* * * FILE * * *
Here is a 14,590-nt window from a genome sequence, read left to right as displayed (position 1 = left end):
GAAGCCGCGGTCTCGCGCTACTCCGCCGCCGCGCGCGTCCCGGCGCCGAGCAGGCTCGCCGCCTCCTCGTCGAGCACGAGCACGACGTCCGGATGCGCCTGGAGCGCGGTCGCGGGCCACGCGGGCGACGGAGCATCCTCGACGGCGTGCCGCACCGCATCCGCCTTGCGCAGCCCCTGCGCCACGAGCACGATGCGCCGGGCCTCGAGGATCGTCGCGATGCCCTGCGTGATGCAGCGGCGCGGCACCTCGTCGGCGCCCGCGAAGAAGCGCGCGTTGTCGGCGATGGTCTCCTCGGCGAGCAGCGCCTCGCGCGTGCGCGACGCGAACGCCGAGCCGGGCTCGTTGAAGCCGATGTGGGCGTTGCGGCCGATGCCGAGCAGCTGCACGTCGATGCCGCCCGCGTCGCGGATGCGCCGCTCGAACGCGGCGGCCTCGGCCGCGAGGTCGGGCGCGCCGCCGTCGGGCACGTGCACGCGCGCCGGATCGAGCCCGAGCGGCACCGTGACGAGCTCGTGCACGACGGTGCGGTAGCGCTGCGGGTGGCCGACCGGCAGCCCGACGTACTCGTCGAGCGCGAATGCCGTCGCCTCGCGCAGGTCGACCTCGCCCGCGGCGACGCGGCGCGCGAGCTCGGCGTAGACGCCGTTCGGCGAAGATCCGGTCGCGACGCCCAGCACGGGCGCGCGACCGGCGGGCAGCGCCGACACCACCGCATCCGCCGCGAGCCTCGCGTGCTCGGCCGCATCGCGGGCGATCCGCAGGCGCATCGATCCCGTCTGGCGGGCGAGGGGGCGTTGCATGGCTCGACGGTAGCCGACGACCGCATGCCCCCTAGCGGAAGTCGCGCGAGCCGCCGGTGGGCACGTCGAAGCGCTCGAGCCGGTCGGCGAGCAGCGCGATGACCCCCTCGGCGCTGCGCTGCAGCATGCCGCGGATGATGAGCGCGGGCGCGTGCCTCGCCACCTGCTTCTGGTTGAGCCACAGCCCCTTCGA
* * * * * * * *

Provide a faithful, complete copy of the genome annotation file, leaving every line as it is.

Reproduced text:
Here is a 14,590-nt window from a genome sequence, read left to right as displayed (position 1 = left end):
GAAGCCGCGGTCTCGCGCTACTCCGCCGCCGCGCGCGTCCCGGCGCCGAGCAGGCTCGCCGCCTCCTCGTCGAGCACGAGCACGACGTCCGGATGCGCCTGGAGCGCGGTCGCGGGCCACGCGGGCGACGGAGCATCCTCGACGGCGTGCCGCACCGCATCCGCCTTGCGCAGCCCCTGCGCCACGAGCACGATGCGCCGGGCCTCGAGGATCGTCGCGATGCCCTGCGTGATGCAGCGGCGCGGCACCTCGTCGGCGCCCGCGAAGAAGCGCGCGTTGTCGGCGATGGTCTCCTCGGCGAGCAGCGCCTCGCGCGTGCGCGACGCGAACGCCGAGCCGGGCTCGTTGAAGCCGATGTGGGCGTTGCGGCCGATGCCGAGCAGCTGCACGTCGATGCCGCCCGCGTCGCGGATGCGCCGCTCGAACGCGGCGGCCTCGGCCGCGAGGTCGGGCGCGCCGCCGTCGGGCACGTGCACGCGCGCCGGATCGAGCCCGAGCGGCACCGTGACGAGCTCGTGCACGACGGTGCGGTAGCGCTGCGGGTGGCCGACCGGCAGCCCGACGTACTCGTCGAGCGCGAATGCCGTCGCCTCGCGCAGGTCGACCTCGCCCGCGGCGACGCGGCGCGCGAGCTCGGCGTAGACGCCGTTCGGCGAAGATCCGGTCGCGACGCCCAGCACGGGCGCGCGACCGGCGGGCAGCGCCGACACCACCGCATCCGCCGCGAGCCTCGCGTGCTCGGCCGCATCGCGGGCGATCCGCAGGCGCATCGATCCCGTCTGGCGGGCGAGGGGGCGTTGCATGGCTCGACGGTAGCCGACGACCGCATGCCCCCTAGCGGAAGTCGCGCGAGCCGCCGGTGGGCACGTCGAAGCGCTCGAGCCGGTCGGCGAGCAGCGCGATGACCCCCTCGGCGCTGCGCTGCAGCATGCCGCGGATGATGAGCGCGGGCGCGTGCCTCGCCACCTGCTTCTGGTTGAGCCACAGCCCCTTCGA